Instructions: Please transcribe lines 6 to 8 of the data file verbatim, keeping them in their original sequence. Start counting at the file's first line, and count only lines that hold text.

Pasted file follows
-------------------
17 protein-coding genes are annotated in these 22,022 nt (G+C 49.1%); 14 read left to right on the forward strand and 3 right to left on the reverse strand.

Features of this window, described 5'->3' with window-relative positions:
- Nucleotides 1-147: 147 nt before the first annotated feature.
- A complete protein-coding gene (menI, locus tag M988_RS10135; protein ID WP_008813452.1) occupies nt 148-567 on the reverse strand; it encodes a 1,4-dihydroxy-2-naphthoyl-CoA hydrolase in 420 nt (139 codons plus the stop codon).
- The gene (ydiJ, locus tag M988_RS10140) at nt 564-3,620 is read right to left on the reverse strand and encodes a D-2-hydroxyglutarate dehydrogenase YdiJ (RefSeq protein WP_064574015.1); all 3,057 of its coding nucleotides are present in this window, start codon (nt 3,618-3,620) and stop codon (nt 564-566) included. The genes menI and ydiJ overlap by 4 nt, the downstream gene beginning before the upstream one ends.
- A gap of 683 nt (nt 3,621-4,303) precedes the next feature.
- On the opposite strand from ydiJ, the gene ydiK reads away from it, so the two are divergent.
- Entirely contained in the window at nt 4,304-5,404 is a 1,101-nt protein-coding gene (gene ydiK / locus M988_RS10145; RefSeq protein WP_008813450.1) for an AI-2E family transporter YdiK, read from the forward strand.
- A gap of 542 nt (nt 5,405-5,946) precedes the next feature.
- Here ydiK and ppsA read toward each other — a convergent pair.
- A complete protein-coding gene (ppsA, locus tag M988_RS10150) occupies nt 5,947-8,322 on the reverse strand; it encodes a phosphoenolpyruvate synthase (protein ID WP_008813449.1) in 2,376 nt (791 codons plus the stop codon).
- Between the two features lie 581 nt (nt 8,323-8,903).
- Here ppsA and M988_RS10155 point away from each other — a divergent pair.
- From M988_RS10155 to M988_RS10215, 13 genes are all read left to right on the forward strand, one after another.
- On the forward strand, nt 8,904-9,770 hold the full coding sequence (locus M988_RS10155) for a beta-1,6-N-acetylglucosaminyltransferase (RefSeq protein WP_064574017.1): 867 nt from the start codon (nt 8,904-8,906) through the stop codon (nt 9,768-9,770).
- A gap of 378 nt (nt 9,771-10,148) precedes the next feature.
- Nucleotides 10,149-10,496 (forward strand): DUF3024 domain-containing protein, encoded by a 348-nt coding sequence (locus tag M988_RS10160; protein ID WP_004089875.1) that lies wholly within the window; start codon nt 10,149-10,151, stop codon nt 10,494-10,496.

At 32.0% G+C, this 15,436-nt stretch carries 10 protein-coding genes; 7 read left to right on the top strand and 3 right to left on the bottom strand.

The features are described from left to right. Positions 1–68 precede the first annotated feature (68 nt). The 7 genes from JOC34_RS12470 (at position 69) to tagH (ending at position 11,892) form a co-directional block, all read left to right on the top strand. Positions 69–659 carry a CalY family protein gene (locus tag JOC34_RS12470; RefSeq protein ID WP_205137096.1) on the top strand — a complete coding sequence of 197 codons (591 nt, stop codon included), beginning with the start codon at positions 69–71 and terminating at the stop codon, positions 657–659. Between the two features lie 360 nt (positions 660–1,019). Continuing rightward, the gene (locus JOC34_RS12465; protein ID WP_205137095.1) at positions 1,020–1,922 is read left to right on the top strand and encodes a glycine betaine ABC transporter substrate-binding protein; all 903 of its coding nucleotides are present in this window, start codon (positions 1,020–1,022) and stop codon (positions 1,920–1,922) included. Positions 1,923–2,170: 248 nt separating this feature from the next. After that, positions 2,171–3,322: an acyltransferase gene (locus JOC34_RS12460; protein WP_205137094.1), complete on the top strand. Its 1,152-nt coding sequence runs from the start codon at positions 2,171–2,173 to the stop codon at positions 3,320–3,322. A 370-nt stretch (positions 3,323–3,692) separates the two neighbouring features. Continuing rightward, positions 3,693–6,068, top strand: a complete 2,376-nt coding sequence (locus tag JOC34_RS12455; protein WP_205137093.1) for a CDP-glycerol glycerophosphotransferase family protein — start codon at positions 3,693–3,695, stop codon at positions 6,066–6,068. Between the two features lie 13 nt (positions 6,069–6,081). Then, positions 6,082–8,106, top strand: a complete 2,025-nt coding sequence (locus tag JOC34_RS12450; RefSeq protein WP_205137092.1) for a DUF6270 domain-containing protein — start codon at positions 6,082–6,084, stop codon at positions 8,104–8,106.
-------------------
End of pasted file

- A gap of 683 nt (nt 3,621-4,303) precedes the next feature.
- On the opposite strand from ydiJ, the gene ydiK reads away from it, so the two are divergent.
- Entirely contained in the window at nt 4,304-5,404 is a 1,101-nt protein-coding gene (gene ydiK / locus M988_RS10145; RefSeq protein WP_008813450.1) for an AI-2E family transporter YdiK, read from the forward strand.